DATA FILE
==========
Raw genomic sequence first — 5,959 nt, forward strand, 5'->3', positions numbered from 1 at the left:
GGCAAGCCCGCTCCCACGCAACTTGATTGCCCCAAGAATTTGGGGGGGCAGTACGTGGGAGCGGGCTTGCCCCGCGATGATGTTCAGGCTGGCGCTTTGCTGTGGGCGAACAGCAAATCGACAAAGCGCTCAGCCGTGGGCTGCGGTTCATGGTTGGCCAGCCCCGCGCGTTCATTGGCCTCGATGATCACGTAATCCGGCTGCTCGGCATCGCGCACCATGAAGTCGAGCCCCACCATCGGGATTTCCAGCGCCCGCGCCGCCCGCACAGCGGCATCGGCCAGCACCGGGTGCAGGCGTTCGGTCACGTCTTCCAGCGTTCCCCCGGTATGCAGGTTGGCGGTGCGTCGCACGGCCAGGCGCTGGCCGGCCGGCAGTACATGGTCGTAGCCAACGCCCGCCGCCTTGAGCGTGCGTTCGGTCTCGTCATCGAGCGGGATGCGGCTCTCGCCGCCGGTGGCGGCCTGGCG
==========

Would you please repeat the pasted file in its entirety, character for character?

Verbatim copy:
Raw genomic sequence first — 5,959 nt, forward strand, 5'->3', positions numbered from 1 at the left:
GGCAAGCCCGCTCCCACGCAACTTGATTGCCCCAAGAATTTGGGGGGGCAGTACGTGGGAGCGGGCTTGCCCCGCGATGATGTTCAGGCTGGCGCTTTGCTGTGGGCGAACAGCAAATCGACAAAGCGCTCAGCCGTGGGCTGCGGTTCATGGTTGGCCAGCCCCGCGCGTTCATTGGCCTCGATGATCACGTAATCCGGCTGCTCGGCATCGCGCACCATGAAGTCGAGCCCCACCATCGGGATTTCCAGCGCCCGCGCCGCCCGCACAGCGGCATCGGCCAGCACCGGGTGCAGGCGTTCGGTCACGTCTTCCAGCGTTCCCCCGGTATGCAGGTTGGCGGTGCGTCGCACGGCCAGGCGCTGGCCGGCCGGCAGTACATGGTCGTAGCCAACGCCCGCCGCCTTGAGCGTGCGTTCGGTCTCGTCATCGAGCGGGATGCGGCTCTCGCCGCCGGTGGCGGCCTGGCG